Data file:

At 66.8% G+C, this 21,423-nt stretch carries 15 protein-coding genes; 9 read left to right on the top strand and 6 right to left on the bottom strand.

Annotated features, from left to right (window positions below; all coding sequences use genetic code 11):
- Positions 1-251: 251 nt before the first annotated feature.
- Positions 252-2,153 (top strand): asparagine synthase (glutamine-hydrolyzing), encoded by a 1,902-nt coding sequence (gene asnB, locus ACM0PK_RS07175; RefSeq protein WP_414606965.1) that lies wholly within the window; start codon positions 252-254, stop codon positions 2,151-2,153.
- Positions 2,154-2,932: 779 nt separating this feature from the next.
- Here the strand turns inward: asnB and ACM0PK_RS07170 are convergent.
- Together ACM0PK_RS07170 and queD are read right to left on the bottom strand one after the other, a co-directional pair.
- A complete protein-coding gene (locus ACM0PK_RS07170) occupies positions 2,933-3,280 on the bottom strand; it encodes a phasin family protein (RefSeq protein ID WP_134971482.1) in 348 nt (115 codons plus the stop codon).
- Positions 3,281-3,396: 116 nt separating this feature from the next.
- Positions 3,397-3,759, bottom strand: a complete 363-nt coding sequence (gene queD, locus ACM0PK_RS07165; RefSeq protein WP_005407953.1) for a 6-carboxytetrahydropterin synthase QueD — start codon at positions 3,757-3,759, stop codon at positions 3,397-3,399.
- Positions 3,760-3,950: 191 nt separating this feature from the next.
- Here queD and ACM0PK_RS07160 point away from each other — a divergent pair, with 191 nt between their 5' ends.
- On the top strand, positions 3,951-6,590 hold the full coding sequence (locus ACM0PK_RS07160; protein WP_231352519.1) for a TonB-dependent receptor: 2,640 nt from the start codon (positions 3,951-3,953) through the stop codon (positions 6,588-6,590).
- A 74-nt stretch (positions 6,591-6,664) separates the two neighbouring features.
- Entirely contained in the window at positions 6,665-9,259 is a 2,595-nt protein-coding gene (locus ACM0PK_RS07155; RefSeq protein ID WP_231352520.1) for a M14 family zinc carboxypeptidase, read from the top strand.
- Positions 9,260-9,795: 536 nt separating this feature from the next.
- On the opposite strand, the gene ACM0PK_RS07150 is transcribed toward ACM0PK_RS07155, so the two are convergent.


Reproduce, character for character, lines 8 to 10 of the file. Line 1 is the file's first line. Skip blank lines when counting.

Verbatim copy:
- A complete protein-coding gene (locus ACM0PK_RS07170) occupies positions 2,933-3,280 on the bottom strand; it encodes a phasin family protein (RefSeq protein ID WP_134971482.1) in 348 nt (115 codons plus the stop codon).
- Positions 3,281-3,396: 116 nt separating this feature from the next.
- Positions 3,397-3,759, bottom strand: a complete 363-nt coding sequence (gene queD, locus ACM0PK_RS07165; RefSeq protein WP_005407953.1) for a 6-carboxytetrahydropterin synthase QueD — start codon at positions 3,757-3,759, stop codon at positions 3,397-3,399.